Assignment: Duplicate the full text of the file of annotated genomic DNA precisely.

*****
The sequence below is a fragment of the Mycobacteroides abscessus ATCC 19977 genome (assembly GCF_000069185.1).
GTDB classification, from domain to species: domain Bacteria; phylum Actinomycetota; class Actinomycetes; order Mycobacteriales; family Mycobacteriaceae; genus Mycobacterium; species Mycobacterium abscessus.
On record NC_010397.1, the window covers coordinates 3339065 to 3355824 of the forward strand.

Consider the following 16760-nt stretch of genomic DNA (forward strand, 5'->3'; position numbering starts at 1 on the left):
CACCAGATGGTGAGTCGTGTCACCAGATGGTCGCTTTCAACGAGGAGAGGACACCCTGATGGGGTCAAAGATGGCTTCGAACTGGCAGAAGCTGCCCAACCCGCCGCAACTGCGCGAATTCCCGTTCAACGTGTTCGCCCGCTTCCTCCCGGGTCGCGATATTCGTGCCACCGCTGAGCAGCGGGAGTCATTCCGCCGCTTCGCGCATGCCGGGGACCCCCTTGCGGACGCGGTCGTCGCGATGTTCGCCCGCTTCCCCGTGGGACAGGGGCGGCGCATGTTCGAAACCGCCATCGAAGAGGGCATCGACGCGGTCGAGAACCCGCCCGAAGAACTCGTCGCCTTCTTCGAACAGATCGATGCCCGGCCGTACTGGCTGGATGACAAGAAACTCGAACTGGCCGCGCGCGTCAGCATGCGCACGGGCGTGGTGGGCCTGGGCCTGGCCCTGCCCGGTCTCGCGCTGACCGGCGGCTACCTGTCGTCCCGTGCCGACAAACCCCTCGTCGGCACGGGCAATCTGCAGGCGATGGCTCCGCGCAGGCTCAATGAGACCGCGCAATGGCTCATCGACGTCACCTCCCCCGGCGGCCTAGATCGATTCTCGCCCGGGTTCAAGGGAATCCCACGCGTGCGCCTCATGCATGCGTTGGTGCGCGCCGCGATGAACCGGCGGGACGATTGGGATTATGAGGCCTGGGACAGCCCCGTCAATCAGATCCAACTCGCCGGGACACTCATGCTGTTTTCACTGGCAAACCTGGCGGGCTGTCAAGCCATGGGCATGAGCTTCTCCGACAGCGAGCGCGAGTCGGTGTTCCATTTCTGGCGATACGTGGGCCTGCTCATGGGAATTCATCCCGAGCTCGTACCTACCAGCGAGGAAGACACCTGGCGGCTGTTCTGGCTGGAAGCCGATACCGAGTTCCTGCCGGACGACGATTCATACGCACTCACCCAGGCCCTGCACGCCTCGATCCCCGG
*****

The sequence below is a fragment of the Mycobacteroides abscessus ATCC 19977 genome (assembly GCF_000069185.1).
GTDB classification, from domain to species: domain Bacteria; phylum Actinomycetota; class Actinomycetes; order Mycobacteriales; family Mycobacteriaceae; genus Mycobacterium; species Mycobacterium abscessus.
On record NC_010397.1, the window covers coordinates 3339065 to 3355824 of the forward strand.

Consider the following 16760-nt stretch of genomic DNA (forward strand, 5'->3'; position numbering starts at 1 on the left):
CACCAGATGGTGAGTCGTGTCACCAGATGGTCGCTTTCAACGAGGAGAGGACACCCTGATGGGGTCAAAGATGGCTTCGAACTGGCAGAAGCTGCCCAACCCGCCGCAACTGCGCGAATTCCCGTTCAACGTGTTCGCCCGCTTCCTCCCGGGTCGCGATATTCGTGCCACCGCTGAGCAGCGGGAGTCATTCCGCCGCTTCGCGCATGCCGGGGACCCCCTTGCGGACGCGGTCGTCGCGATGTTCGCCCGCTTCCCCGTGGGACAGGGGCGGCGCATGTTCGAAACCGCCATCGAAGAGGGCATCGACGCGGTCGAGAACCCGCCCGAAGAACTCGTCGCCTTCTTCGAACAGATCGATGCCCGGCCGTACTGGCTGGATGACAAGAAACTCGAACTGGCCGCGCGCGTCAGCATGCGCACGGGCGTGGTGGGCCTGGGCCTGGCCCTGCCCGGTCTCGCGCTGACCGGCGGCTACCTGTCGTCCCGTGCCGACAAACCCCTCGTCGGCACGGGCAATCTGCAGGCGATGGCTCCGCGCAGGCTCAATGAGACCGCGCAATGGCTCATCGACGTCACCTCCCCCGGCGGCCTAGATCGATTCTCGCCCGGGTTCAAGGGAATCCCACGCGTGCGCCTCATGCATGCGTTGGTGCGCGCCGCGATGAACCGGCGGGACGATTGGGATTATGAGGCCTGGGACAGCCCCGTCAATCAGATCCAACTCGCCGGGACACTCATGCTGTTTTCACTGGCAAACCTGGCGGGCTGTCAAGCCATGGGCATGAGCTTCTCCGACAGCGAGCGCGAGTCGGTGTTCCATTTCTGGCGATACGTGGGCCTGCTCATGGGAATTCATCCCGAGCTCGTACCTACCAGCGAGGAAGACACCTGGCGGCTGTTCTGGCTGGAAGCCGATACCGAGTTCCTGCCGGACGACGATTCATACGCACTCACCCAGGCCCTGCACGCCTCGATCCCCGG